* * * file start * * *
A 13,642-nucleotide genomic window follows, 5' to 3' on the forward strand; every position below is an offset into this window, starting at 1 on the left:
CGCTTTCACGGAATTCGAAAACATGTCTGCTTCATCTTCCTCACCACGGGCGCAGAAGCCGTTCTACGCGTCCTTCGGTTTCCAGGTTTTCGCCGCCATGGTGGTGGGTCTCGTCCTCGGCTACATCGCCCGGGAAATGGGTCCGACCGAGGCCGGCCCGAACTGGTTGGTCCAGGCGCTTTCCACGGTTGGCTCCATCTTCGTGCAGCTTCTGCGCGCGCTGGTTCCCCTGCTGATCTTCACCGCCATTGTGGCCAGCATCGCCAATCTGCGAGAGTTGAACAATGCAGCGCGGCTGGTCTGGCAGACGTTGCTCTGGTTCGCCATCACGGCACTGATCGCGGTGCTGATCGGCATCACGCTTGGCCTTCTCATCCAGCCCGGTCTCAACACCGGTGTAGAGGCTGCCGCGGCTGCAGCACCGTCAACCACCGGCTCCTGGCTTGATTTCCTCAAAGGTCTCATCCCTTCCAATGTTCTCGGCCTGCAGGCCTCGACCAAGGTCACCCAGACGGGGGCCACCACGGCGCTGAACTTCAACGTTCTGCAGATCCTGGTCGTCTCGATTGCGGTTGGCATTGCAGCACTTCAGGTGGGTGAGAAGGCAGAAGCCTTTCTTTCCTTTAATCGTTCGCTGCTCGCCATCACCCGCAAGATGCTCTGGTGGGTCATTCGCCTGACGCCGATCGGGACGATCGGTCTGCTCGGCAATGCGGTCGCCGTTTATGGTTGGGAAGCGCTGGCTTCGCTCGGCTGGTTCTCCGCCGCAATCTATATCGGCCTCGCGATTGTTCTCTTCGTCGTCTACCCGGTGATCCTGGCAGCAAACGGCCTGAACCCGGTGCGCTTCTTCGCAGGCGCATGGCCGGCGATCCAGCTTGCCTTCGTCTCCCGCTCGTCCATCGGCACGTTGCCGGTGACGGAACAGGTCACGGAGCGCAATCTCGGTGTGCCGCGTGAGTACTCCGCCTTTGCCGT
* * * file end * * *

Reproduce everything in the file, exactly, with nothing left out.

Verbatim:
A 13,642-nucleotide genomic window follows, 5' to 3' on the forward strand; every position below is an offset into this window, starting at 1 on the left:
CGCTTTCACGGAATTCGAAAACATGTCTGCTTCATCTTCCTCACCACGGGCGCAGAAGCCGTTCTACGCGTCCTTCGGTTTCCAGGTTTTCGCCGCCATGGTGGTGGGTCTCGTCCTCGGCTACATCGCCCGGGAAATGGGTCCGACCGAGGCCGGCCCGAACTGGTTGGTCCAGGCGCTTTCCACGGTTGGCTCCATCTTCGTGCAGCTTCTGCGCGCGCTGGTTCCCCTGCTGATCTTCACCGCCATTGTGGCCAGCATCGCCAATCTGCGAGAGTTGAACAATGCAGCGCGGCTGGTCTGGCAGACGTTGCTCTGGTTCGCCATCACGGCACTGATCGCGGTGCTGATCGGCATCACGCTTGGCCTTCTCATCCAGCCCGGTCTCAACACCGGTGTAGAGGCTGCCGCGGCTGCAGCACCGTCAACCACCGGCTCCTGGCTTGATTTCCTCAAAGGTCTCATCCCTTCCAATGTTCTCGGCCTGCAGGCCTCGACCAAGGTCACCCAGACGGGGGCCACCACGGCGCTGAACTTCAACGTTCTGCAGATCCTGGTCGTCTCGATTGCGGTTGGCATTGCAGCACTTCAGGTGGGTGAGAAGGCAGAAGCCTTTCTTTCCTTTAATCGTTCGCTGCTCGCCATCACCCGCAAGATGCTCTGGTGGGTCATTCGCCTGACGCCGATCGGGACGATCGGTCTGCTCGGCAATGCGGTCGCCGTTTATGGTTGGGAAGCGCTGGCTTCGCTCGGCTGGTTCTCCGCCGCAATCTATATCGGCCTCGCGATTGTTCTCTTCGTCGTCTACCCGGTGATCCTGGCAGCAAACGGCCTGAACCCGGTGCGCTTCTTCGCAGGCGCATGGCCGGCGATCCAGCTTGCCTTCGTCTCCCGCTCGTCCATCGGCACGTTGCCGGTGACGGAACAGGTCACGGAGCGCAATCTCGGTGTGCCGCGTGAGTACTCCGCCTTTGCCGT